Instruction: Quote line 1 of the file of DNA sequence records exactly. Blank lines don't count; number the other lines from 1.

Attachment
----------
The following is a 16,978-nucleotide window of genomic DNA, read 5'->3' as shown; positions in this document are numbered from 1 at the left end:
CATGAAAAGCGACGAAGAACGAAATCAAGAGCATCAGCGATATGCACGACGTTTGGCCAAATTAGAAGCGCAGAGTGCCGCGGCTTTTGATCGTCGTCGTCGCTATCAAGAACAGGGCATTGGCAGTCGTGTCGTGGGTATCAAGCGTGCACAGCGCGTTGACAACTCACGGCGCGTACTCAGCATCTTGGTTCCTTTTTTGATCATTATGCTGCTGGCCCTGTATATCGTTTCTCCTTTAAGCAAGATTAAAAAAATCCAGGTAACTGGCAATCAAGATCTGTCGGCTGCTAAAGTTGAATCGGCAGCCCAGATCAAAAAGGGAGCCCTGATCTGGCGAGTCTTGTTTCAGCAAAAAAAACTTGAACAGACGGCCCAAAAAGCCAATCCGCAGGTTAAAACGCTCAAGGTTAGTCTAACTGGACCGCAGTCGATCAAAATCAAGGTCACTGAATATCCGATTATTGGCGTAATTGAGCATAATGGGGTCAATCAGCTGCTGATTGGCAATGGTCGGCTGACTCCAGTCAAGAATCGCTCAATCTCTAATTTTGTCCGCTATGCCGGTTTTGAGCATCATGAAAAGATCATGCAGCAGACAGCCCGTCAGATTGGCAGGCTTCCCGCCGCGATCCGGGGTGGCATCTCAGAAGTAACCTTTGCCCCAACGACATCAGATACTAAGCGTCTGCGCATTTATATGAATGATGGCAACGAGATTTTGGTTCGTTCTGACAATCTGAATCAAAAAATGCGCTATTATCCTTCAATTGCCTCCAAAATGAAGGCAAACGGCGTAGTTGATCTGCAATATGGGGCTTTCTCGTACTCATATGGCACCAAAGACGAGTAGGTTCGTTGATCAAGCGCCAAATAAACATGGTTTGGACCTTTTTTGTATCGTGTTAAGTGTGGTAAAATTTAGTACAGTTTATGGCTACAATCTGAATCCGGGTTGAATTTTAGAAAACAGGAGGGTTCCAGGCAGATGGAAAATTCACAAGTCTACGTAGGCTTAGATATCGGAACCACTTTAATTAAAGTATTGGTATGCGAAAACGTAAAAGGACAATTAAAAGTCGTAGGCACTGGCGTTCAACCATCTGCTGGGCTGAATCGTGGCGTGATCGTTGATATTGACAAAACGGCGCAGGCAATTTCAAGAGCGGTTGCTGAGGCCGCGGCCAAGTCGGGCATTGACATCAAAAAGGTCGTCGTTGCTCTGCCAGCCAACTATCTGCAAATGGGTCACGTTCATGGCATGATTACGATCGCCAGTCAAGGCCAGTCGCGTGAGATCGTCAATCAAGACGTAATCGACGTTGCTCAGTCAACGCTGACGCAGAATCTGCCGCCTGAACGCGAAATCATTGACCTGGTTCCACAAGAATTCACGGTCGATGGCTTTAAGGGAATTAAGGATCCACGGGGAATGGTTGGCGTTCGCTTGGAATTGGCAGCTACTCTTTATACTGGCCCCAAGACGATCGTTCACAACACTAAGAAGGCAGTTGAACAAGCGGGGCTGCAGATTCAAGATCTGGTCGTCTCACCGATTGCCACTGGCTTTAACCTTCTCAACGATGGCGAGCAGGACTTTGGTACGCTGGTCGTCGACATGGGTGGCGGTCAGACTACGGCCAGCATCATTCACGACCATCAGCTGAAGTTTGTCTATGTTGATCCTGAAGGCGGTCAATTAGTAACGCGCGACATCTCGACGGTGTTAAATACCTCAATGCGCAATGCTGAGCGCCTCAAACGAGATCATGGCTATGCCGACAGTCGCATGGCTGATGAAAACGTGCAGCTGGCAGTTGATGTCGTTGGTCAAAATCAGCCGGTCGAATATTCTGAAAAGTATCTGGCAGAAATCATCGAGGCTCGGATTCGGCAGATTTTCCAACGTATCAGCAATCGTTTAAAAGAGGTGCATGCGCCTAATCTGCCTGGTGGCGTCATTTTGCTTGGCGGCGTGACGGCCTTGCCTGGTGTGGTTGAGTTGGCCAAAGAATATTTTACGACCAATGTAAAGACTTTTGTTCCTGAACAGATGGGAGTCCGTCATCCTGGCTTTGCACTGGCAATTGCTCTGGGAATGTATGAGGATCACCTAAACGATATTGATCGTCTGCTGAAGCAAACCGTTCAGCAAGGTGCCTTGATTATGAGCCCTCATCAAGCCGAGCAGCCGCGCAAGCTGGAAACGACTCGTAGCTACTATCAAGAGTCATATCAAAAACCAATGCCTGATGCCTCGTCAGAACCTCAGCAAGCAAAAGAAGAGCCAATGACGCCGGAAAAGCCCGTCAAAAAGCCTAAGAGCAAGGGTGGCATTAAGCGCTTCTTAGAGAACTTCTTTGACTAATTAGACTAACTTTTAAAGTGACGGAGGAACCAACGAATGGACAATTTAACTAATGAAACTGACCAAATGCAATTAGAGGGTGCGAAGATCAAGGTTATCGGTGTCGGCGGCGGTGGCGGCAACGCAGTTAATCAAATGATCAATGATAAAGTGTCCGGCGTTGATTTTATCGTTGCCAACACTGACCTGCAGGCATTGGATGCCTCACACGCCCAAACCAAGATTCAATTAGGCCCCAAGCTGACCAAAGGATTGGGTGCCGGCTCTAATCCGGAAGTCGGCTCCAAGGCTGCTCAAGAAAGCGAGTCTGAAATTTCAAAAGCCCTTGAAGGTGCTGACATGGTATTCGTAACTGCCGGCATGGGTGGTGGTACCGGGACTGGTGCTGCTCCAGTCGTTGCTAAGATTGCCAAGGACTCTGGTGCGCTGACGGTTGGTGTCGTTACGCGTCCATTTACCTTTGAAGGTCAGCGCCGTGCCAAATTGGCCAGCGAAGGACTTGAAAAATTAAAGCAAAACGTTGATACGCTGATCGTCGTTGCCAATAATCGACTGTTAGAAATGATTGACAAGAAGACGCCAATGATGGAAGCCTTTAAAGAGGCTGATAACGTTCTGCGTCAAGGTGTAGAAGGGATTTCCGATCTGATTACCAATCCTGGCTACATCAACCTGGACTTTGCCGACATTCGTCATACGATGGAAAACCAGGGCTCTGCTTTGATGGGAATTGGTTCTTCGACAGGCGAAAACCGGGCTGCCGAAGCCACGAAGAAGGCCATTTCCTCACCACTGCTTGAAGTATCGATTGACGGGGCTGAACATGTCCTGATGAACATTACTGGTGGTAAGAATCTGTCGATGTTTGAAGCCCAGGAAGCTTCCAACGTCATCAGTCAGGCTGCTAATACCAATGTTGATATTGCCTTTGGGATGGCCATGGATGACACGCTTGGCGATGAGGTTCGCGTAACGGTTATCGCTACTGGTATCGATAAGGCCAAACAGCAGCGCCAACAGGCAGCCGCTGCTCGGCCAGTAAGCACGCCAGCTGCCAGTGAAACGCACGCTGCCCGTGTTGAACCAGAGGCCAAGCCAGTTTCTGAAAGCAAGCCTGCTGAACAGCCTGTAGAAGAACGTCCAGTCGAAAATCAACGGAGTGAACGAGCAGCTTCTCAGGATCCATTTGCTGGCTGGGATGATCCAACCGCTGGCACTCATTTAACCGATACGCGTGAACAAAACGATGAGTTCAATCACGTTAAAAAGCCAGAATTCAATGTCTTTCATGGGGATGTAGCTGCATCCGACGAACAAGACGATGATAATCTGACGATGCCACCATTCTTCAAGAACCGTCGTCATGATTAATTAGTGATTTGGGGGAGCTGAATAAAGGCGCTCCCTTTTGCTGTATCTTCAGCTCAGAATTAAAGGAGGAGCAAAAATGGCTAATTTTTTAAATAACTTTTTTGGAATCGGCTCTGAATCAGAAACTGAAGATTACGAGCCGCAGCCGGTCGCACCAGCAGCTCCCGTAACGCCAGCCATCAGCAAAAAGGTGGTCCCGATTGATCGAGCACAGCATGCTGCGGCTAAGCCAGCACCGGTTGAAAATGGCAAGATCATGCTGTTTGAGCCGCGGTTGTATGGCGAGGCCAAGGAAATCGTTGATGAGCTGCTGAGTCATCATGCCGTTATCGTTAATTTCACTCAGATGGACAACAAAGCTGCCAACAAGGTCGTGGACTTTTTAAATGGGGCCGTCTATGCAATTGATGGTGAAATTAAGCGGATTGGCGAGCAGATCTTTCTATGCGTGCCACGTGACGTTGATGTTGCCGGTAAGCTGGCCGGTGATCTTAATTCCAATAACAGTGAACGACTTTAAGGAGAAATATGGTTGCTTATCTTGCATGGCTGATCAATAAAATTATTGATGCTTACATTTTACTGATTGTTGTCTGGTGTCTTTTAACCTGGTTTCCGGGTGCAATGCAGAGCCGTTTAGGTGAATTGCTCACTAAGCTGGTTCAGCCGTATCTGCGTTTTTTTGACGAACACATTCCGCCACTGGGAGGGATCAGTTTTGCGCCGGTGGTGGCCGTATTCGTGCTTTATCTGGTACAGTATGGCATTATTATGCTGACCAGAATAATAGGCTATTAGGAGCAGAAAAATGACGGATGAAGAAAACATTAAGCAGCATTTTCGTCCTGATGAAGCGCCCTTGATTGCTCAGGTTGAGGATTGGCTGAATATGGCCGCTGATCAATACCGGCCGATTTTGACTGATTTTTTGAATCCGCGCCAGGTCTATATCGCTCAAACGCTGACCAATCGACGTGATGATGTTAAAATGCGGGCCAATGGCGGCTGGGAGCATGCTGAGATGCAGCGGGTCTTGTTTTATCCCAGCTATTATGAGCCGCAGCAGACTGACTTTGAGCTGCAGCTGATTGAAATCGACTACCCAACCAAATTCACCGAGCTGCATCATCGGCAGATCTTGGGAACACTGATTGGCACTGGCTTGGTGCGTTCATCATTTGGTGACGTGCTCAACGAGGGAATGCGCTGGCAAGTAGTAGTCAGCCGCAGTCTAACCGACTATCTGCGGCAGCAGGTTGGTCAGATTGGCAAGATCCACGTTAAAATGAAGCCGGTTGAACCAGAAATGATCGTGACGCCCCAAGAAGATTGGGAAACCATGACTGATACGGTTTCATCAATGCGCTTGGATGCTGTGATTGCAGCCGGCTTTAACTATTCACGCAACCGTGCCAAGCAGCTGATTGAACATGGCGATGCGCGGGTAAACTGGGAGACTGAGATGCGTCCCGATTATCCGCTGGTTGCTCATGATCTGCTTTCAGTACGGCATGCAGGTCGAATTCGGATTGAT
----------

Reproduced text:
The following is a 16,978-nucleotide window of genomic DNA, read 5'->3' as shown; positions in this document are numbered from 1 at the left end: